Ontario Finances: 2010-11 First Quarter

Ontario Finances

2010-11 First Quarter

Quarterly Update - June 30, 2010

Ministry of Finance

 

Fiscal Summary     2010–11  
($ Millions) Interim
2009–10
Budget Current In-Year
Plan Outlook Change
Revenue 96,409 106,867 106,881 14
Expense        
Programs 108,809 115,896 115,896
Interest on Debt1 8,930 9,961 9,961
Total Expense 117,739 125,857 125,857
Reserve 700 700
Surplus / (Deficit) (21,330) (19,690) (19,677) 14
1 Interest on debt is net of interest capitalized during construction of tangible capital assets of $109 million in 2009–10 and $212 million in 2010–11.
Note: Numbers may not add due to rounding.



2010–11 Fiscal Outlook

The 2010 Ontario Budget outlined a plan to eliminate the deficit by 2017–18. The government remains committed to managing spending, eliminating the deficit and securing the Province’s long-term financial sustainability.

First-quarter results indicate the Province is on track to meet the projected $19.7 billion deficit in 2010–11 as outlined in the 2010 Budget. 

The Province’s revenue outlook projects a slight increase from the outlook presented in the 2010 Budget. This is a net result of two revenue items: the first reflecting the Province’s share of tobacco settlement claims; and the second related to the ongoing costs of continuing the retail sales tax exemption for Ontario Status Indians under the Harmonized Sales Tax. The total expense outlook remains unchanged from the 2010 Budget Plan — a reflection of the Province’s commitment to hold the line on program expense growth.

Economic forecasts for Ontario have improved since the 2010 Budget, although concerns remain about the robustness of the global economic recovery and hence the strength of the recovery in Ontario. In order to maintain its prudent approach to fiscal management, the government has maintained the full reserve and remaining contingency funds to help protect against adverse changes to the 2010–11 fiscal outlook.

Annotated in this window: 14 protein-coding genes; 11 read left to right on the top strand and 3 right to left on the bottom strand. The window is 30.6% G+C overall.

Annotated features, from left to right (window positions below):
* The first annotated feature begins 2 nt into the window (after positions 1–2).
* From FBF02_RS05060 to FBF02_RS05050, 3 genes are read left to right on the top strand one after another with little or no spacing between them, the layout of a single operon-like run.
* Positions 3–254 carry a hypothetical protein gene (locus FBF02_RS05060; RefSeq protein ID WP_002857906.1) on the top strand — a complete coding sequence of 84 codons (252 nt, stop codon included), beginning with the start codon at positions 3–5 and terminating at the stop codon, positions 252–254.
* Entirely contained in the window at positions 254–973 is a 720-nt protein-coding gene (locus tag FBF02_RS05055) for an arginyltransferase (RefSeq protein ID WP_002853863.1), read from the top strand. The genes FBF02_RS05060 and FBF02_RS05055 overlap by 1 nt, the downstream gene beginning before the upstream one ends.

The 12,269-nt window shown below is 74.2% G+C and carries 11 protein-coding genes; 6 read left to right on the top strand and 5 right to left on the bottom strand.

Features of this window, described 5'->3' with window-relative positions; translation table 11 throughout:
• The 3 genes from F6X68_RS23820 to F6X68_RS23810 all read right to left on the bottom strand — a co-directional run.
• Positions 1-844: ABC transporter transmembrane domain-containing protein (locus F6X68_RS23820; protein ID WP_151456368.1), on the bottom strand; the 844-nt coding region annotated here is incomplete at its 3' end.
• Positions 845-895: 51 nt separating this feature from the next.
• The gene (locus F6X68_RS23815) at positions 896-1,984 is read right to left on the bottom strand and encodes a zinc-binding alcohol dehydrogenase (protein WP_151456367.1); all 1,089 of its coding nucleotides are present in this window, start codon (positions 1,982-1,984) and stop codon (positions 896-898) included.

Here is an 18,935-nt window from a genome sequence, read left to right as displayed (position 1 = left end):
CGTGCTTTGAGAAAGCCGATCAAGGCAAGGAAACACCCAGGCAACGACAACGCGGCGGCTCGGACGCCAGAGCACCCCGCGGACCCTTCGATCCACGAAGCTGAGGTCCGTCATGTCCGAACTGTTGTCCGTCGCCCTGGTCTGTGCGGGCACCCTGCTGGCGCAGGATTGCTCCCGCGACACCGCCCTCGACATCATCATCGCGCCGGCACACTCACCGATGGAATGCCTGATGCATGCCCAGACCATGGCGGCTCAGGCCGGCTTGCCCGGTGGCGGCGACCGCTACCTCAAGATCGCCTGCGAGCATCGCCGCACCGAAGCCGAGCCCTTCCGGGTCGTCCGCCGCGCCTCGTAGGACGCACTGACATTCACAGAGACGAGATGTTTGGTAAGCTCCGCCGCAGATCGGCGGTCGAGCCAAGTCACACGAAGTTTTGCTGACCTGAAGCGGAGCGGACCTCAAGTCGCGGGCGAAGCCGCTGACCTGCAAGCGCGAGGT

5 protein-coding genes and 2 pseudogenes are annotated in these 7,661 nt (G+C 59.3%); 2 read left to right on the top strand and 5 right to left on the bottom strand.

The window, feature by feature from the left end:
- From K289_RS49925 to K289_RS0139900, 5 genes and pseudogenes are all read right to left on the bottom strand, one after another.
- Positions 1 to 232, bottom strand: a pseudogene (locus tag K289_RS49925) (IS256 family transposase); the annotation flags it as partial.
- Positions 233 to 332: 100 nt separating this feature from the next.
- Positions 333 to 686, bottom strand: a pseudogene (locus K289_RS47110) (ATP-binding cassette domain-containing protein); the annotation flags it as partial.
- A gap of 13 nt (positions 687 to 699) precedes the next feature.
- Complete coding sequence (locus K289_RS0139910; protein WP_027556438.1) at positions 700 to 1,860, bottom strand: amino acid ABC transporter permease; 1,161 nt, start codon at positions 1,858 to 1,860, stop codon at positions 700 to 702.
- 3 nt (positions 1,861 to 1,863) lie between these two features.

Final results for 2009–10 will be updated in the Public Accounts later this summer. Further details on the Province’s fiscal plan will be provided in future fiscal updates.


Details of In-Year Changes

FISCAL PERFORMANCE

REVENUE AT $106.9 BILLION

The 2010–11 revenue outlook, at $106,881 million, is $14 million above the 2010 Budget forecast. Changes to the revenue outlook in the first quarter include:

  • An increase of $76 million in Government of Canada transfers representing Ontario's share of civil settlement agreements entered into, on April 13, 2010, by federal, provincial and territorial governments with tobacco manufacturers JTI Macdonald Corp. and R.J. Reynolds Tobacco Company to resolve potential civil claims related to the movement of contraband tobacco in the early 1990s.
  • A decrease of $62 million in Taxation Revenue related to the ongoing costs of continuing the retail sales tax exemption for Ontario Status Indians under the Harmonized Sales Tax.

There are considerable risks around the revenue outlook. The principal risk is the strength of the economic recovery. Recent data and private-sector forecasts suggest upside risks to the 2010 economic growth outlook presented in the 2010 Budget. There are, however, concerns about the robustness of the global economic recovery. The Ministry of Finance will continue to monitor economic and revenue performance and will provide further details in future fiscal updates.

TOTAL EXPENSE AT $125.9 BILLION

The 2010–11 total expense outlook, at $125,857 million, is unchanged from the 2010 Budget forecast. Ministry program expense changes this quarter include:

  • Ministry of Children and Youth Services: A decrease of $0.9 million to support the transfer of child care policy and program responsibilities to the Ministry of Education.
  • Ministry of Education: An increase of $0.9 million to support the transfer of child care policy and program responsibilities from the Ministry of Children and Youth Services.
  • Ministry of Municipal Affairs and Housing: An increase of $1.0 million to provide special assistance to Leamington-area communities for cleanup and reconstruction costs due to June tornado damage.
  • Operating Contingency Fund: A decrease of $1.0 million to offset the increase in operating expense within the Ministry of Municipal Affairs and Housing.